Post search now available in Facebook’s Graph Search
Graph Search, Facebook’s social search tool, now includes the ability to search for specific posts by what content they contain, when they were posted, where and by whom. In a blog post on the subject, Facebook said:
Starting today, Graph Search will include posts and status updates. Now you will be able to search for status updates, photo captions, check-ins and comments to find things shared with you.
Search for the topics you’re interested in and see what your friends are saying, like “Dancing with the Stars” or “Posts about Dancing with the Stars by my friends.
Facebook introduces new mobile ad unit aimed at app engagement
Facebook has introduced a new ad unit for mobile, which aims ad increasing engagement with apps, once a user has already downloaded them. The ads will encourage people to head back to specific features of the app, which could well be very useful for marketers looking to maintain high levels of engagement with a particular part of an app. The video below gives more detail about the new feature.
Growth in users, ad revenue and losses at Twitter
Leading up to Twitter’s stock market IPO, there have been a fair few stories about it this week. The network has released figures on its huge international growth, as its US user growth begins to slow; in March 2010, US monthly active users amounted to 10 million, while their international equivalent were 20 million; these figures have grown at disparate rates to 49 million and 169 million respectively.
This international user base could prove important for Twitter’s advertising base, as they have seen an increase in both ad revenue and overall losses. In the first half of 2013, revenue was up 101% year-on-year to $253.6m, with 87% coming from adverts, but an increase in personnel had accounted for an increase in net losses by 41% to $69.3m in the same period. And after reports of up to 20% of the network’s users being fake, it has been forced to deny the claims, arguing that the figure is actually more like 5% and that there will be a purge of these before the IPO takes place. All hands on deck at Twitter HQ.
New Snapchat stories
Snapchat has introduced ‘stories’, their equivalent of the Facebook newsfeed. Taking a series of photos and videos, you add the various captions/graffiti and publish, at which point the ‘story’ appears to all your friends for 24 hours, before self-destructing in classic Snapchat style. You can get more information on the changes from the video below, or this in-depth analysis by We Are Social’s own Tom Ollerton.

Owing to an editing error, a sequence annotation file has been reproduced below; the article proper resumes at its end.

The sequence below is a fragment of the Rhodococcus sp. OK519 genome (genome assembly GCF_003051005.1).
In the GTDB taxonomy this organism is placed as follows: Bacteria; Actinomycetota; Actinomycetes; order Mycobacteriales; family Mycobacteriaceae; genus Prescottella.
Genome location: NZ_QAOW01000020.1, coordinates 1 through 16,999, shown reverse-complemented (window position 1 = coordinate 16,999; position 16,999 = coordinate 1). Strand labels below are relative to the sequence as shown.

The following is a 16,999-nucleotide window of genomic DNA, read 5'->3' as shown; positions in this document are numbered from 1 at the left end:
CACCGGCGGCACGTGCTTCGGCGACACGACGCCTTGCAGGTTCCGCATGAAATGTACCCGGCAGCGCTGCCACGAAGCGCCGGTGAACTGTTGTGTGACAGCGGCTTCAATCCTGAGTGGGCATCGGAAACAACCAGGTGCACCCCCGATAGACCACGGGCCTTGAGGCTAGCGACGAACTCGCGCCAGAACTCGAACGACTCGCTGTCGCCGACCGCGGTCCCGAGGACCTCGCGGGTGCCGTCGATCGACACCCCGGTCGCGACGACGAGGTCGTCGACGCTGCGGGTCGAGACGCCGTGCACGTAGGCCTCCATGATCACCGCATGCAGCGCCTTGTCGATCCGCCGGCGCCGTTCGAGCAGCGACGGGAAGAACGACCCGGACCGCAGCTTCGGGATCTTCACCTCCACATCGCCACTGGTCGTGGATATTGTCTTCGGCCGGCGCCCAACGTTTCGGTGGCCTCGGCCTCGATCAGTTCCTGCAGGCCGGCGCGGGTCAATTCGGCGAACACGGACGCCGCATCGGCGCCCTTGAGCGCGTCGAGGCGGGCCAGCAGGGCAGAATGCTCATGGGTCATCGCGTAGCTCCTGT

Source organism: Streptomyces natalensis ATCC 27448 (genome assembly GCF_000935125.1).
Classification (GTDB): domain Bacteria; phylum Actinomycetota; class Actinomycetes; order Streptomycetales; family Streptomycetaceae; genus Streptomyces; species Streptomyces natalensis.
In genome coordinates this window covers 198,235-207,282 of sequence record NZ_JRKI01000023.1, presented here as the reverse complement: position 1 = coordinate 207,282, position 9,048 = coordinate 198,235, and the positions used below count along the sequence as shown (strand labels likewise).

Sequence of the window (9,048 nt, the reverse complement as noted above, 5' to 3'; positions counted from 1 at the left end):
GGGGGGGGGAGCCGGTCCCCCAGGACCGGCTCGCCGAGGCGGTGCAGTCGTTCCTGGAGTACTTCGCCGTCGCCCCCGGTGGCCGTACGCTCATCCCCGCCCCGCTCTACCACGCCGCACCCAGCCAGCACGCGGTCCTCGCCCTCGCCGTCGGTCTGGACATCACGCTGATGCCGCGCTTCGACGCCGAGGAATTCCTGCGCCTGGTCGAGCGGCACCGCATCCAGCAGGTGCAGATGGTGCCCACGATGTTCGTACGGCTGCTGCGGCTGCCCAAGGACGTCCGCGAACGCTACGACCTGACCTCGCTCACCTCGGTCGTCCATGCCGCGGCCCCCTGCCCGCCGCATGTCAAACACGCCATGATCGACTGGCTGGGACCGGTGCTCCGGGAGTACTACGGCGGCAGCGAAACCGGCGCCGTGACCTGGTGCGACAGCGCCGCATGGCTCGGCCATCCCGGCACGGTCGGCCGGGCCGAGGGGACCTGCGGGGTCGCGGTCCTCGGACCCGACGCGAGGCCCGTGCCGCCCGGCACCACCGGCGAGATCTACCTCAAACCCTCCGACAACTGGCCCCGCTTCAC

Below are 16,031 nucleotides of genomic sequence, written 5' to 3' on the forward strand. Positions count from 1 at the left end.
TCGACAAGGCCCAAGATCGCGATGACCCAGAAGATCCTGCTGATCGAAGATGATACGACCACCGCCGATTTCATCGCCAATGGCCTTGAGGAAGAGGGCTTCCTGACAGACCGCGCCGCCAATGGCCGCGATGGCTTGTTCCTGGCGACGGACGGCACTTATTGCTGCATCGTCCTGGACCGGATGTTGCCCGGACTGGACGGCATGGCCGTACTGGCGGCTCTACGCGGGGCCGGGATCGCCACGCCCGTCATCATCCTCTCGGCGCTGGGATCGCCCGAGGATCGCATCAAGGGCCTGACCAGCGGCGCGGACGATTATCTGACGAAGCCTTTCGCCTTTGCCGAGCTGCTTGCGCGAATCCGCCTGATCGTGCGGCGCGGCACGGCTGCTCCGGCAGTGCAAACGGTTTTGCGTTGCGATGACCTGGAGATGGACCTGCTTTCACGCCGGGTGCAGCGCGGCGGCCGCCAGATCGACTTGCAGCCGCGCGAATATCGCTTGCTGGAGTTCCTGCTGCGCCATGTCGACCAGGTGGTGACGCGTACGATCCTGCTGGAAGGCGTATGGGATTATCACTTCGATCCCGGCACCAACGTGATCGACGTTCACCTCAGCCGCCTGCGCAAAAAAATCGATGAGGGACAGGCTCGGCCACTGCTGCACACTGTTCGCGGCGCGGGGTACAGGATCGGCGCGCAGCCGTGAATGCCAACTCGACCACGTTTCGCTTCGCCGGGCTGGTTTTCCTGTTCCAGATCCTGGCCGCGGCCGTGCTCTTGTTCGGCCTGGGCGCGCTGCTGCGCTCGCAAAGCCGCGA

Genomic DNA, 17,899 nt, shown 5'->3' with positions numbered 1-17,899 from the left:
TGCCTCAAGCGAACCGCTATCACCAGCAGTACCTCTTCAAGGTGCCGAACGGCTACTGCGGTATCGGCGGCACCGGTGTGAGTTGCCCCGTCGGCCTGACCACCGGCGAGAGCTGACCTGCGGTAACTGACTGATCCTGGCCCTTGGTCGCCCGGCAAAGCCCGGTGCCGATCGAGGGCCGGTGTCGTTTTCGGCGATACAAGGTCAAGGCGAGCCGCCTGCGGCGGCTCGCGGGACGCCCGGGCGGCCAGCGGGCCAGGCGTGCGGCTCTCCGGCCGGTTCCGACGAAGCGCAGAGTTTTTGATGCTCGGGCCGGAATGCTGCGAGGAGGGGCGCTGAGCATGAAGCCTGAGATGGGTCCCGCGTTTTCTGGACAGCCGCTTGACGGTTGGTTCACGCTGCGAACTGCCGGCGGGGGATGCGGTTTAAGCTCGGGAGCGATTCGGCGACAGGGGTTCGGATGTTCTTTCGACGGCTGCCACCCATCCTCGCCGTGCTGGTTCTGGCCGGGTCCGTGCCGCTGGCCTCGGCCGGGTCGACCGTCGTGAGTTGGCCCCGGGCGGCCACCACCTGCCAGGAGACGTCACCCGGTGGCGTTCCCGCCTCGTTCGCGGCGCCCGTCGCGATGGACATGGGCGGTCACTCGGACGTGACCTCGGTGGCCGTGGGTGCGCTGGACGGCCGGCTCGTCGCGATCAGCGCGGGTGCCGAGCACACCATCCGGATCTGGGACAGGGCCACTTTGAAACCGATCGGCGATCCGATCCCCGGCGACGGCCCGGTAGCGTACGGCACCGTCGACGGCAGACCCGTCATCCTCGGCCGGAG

Spotify introduces ‘follow’ button
Spotify, which has up until now been fairly self-contained as social networks go, has introduced a new ‘follow’ button that can appear on any desktop or mobile site, available in 39 countries. When users see the button, shown below, they can instantly follow them and receive updates in their Spotify activity stream, whether they be an artist, user, label, blog or magazine. The button aims to increase engagement on the network, as well as to introduce new people from external sources. Click below and you can even follow Avicii! (You can’t really, it’s a screenshot).
US government shutdown closes their social channels
It’s not just the national parks that have closed down because of the US government shutdown – their social channels have done so, too. Sign-off tweets, like the below, have been seen, but since then it’s been eerily quiet in some parts of social media.
Diane von Furstenberg’s shoppable Google+ hangout
Google+ had a first last week: designer Diane von Furstenberg hosted a shoppable hangout on the network. Those who took part watched the designer talk through various items from her catalogue, whilst simultaneously able to browse and shop the collection. The video below gives some more detail about what went on.
Dunkin’ Donuts’ Features It’s Top Twitter Fans in New Ads
Dunkin’ Donuts has been on fire with social media recently, launching one of the first Vine-based TV spots in history last month. Now John Costello, the brand’s Marketing Chief, has given a sneak preview of two socially led video ads that will be released on 14th October at the Masters of Marketing Annual Conference. Two consumers were chosen to appear in each advert, based on their positive tweets about Dunkin’ Donuts. It is presumed that the adverts will run on ESPN, aligning with Dunkin’ Donuts sponsorship of the channel’s Monday Night Football pre-game show.
The 1.2 million faces of Facebook (including yours)
A new website designed by Natalia Rojas compiles the 1.2 billion profile pictures on Facebook, all in one place. ‘The Faces of Facebook’ depicts each user by a teeny tiny dot. Click anywhere amidst the multitude of dots, and the page filters down to reveal thumbnails of the faces of a handful of Facebook users. Click on any one, and their public profile pops up. Many people have privacy concerns surrounding Facebook, but Rojas claims that the site doesn’t store anyone’s private information, pictures, or names. The very first thumbnail? Facebook founder, Mark Zuckerberg.